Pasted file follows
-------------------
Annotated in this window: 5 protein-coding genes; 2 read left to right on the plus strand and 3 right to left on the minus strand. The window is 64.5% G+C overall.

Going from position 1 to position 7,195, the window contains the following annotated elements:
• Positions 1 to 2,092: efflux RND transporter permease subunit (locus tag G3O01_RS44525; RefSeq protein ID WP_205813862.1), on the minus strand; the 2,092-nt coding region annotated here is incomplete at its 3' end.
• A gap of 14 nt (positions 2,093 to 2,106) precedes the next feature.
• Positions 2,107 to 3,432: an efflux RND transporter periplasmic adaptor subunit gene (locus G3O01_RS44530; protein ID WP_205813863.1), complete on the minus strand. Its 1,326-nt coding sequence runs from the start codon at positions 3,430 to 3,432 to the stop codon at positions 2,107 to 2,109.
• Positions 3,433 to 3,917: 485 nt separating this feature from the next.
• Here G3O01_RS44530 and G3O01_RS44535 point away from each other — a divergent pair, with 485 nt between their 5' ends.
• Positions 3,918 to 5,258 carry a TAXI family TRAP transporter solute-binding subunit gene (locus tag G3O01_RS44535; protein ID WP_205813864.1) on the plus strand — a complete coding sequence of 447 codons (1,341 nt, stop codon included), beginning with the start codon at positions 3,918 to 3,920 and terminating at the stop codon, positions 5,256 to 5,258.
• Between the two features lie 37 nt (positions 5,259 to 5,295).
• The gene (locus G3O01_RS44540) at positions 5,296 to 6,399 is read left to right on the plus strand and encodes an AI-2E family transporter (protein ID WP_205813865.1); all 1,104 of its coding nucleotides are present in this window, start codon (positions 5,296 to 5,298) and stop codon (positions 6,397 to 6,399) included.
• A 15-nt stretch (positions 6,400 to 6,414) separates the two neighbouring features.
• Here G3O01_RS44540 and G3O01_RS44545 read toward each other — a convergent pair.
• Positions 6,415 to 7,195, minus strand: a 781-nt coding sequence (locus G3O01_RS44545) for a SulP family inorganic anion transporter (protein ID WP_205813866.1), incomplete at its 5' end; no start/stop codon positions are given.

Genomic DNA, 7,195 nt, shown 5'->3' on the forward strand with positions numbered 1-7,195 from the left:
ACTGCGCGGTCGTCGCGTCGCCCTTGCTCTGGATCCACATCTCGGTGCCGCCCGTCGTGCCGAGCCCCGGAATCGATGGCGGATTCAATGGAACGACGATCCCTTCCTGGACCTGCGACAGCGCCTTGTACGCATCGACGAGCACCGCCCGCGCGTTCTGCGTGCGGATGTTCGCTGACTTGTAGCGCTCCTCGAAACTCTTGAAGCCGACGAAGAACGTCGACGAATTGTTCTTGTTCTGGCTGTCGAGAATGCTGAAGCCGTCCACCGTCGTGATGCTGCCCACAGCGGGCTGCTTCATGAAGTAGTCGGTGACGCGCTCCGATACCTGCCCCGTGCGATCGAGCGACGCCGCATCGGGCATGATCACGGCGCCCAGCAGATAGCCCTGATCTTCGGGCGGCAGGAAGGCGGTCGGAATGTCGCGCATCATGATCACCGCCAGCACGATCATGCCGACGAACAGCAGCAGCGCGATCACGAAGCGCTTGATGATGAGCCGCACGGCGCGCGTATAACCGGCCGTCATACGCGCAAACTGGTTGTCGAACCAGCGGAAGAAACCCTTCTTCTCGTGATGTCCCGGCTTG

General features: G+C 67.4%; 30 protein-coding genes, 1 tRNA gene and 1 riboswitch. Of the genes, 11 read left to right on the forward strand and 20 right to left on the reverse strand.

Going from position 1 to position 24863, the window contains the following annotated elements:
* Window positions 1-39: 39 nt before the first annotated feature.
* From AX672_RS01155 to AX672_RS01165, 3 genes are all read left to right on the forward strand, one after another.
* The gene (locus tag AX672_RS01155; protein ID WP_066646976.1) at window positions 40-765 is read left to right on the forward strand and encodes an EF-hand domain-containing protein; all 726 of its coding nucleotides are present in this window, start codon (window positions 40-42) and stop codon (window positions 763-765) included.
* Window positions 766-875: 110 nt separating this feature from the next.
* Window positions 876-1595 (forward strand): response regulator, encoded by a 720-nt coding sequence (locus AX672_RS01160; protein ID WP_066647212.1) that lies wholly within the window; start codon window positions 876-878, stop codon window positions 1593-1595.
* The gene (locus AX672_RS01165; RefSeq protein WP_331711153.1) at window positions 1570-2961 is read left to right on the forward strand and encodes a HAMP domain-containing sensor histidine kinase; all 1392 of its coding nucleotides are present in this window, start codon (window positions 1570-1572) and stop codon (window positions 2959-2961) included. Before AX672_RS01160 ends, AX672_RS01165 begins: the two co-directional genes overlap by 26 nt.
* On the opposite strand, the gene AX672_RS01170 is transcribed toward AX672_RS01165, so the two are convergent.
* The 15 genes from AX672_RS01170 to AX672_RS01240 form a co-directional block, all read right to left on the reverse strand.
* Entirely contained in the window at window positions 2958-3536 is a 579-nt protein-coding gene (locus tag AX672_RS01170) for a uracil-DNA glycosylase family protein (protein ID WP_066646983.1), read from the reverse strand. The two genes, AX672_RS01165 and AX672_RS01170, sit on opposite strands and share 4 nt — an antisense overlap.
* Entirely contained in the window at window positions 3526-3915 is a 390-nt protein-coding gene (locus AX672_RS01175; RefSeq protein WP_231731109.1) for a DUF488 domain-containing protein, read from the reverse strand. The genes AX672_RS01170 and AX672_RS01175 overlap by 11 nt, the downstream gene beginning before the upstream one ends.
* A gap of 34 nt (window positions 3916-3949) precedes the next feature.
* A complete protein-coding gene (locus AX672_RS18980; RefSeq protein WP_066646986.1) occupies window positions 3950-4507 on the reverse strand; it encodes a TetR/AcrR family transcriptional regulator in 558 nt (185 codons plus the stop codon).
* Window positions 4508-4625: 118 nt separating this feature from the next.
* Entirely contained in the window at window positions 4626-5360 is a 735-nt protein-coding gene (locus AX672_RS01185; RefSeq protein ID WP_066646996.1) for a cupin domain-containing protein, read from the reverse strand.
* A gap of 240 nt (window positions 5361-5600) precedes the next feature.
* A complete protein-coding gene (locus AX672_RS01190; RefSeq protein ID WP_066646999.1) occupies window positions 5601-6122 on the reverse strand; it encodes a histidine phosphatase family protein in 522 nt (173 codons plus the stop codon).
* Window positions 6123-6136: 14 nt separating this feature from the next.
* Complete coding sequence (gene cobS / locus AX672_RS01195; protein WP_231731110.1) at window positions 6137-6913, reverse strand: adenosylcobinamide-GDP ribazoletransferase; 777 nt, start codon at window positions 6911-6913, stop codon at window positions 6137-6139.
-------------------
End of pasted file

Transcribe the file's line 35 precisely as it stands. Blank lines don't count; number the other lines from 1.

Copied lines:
* Complete coding sequence (gene cobS / locus AX672_RS01195; protein WP_231731110.1) at window positions 6137-6913, reverse strand: adenosylcobinamide-GDP ribazoletransferase; 777 nt, start codon at window positions 6911-6913, stop codon at window positions 6137-6139.